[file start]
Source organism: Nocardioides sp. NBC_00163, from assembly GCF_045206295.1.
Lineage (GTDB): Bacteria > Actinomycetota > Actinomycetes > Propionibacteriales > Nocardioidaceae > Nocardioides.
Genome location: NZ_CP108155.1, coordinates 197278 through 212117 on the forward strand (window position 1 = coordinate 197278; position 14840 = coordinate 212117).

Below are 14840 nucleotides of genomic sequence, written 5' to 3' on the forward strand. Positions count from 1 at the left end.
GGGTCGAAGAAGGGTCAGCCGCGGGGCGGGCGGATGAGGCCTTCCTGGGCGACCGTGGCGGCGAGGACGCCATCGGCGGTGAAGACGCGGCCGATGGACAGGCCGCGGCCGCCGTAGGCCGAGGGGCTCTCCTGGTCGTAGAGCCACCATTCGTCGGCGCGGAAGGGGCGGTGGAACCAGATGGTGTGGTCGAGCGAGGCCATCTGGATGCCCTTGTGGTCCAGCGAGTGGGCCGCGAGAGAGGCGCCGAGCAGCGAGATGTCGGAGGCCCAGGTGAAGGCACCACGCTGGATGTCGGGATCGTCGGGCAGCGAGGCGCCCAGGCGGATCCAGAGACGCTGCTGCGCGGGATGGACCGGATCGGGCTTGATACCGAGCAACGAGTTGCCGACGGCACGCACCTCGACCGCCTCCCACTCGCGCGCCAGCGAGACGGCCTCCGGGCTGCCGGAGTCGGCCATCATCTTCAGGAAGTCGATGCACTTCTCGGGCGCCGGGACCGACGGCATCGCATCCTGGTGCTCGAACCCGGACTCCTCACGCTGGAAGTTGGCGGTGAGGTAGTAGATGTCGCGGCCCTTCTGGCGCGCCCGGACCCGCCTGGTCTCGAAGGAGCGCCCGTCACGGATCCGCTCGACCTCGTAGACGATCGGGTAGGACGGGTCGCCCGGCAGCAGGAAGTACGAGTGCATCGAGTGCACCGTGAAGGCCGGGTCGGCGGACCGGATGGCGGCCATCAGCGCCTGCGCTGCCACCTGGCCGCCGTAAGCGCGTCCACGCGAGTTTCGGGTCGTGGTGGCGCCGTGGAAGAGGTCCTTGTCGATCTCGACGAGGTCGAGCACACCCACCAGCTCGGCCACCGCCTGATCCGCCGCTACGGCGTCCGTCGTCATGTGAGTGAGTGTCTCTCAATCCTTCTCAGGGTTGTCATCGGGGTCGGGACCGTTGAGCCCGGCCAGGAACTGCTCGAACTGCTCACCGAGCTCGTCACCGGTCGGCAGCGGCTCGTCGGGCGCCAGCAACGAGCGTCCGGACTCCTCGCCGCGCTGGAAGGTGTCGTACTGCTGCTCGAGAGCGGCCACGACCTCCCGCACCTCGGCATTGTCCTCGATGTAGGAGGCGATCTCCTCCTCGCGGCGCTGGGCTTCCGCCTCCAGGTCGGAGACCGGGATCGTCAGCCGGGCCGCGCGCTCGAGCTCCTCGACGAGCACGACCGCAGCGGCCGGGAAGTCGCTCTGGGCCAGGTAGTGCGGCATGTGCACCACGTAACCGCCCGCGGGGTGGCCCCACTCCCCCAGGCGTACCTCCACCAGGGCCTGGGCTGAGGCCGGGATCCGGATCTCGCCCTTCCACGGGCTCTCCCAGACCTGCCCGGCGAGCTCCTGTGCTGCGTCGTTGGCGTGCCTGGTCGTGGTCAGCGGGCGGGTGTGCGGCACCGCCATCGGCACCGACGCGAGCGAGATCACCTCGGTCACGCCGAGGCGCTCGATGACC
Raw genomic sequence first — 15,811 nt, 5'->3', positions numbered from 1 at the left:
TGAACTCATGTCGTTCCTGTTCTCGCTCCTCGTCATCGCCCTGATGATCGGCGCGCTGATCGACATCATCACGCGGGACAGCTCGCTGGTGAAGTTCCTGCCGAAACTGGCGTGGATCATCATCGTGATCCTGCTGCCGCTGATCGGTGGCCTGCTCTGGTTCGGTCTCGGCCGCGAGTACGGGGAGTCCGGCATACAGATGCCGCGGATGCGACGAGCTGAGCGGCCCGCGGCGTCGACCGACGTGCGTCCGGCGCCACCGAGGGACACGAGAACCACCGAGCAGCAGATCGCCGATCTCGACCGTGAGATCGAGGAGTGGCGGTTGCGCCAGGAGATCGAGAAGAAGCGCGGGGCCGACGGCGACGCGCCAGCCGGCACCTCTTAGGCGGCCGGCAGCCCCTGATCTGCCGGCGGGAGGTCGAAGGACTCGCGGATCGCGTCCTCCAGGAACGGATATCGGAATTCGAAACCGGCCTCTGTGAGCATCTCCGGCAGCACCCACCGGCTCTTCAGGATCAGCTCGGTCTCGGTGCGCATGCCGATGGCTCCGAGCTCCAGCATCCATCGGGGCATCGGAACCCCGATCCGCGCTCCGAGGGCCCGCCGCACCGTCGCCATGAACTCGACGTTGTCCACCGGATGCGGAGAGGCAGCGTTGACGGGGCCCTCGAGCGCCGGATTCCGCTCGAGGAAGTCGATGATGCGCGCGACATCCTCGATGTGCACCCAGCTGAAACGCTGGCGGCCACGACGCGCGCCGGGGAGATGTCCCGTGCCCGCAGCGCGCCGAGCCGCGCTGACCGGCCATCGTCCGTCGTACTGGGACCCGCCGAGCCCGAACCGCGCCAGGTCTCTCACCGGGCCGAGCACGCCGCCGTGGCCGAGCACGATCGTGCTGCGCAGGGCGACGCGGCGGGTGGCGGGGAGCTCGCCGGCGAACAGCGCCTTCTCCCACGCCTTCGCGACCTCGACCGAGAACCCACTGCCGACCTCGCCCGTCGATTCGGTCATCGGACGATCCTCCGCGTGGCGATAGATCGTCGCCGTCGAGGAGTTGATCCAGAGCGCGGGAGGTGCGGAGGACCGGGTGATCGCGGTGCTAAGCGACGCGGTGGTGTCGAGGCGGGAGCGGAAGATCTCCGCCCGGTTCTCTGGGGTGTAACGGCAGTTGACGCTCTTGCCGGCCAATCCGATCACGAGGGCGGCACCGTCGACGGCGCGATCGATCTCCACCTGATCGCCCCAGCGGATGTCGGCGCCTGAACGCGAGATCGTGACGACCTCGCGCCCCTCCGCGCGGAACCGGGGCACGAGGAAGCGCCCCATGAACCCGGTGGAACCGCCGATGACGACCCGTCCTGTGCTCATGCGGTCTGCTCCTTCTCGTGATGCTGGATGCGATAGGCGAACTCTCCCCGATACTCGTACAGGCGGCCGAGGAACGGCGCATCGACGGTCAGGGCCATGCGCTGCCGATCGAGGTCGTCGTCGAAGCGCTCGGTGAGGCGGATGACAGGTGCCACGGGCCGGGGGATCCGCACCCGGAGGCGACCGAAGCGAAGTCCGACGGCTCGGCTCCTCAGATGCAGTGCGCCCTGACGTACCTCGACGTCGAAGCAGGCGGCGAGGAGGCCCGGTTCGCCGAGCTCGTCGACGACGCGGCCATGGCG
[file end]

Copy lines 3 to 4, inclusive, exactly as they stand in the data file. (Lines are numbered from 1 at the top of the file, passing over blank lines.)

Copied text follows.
Genome location: NZ_CP108155.1, coordinates 197278 through 212117 on the forward strand (window position 1 = coordinate 197278; position 14840 = coordinate 212117).

Below are 14840 nucleotides of genomic sequence, written 5' to 3' on the forward strand. Positions count from 1 at the left end.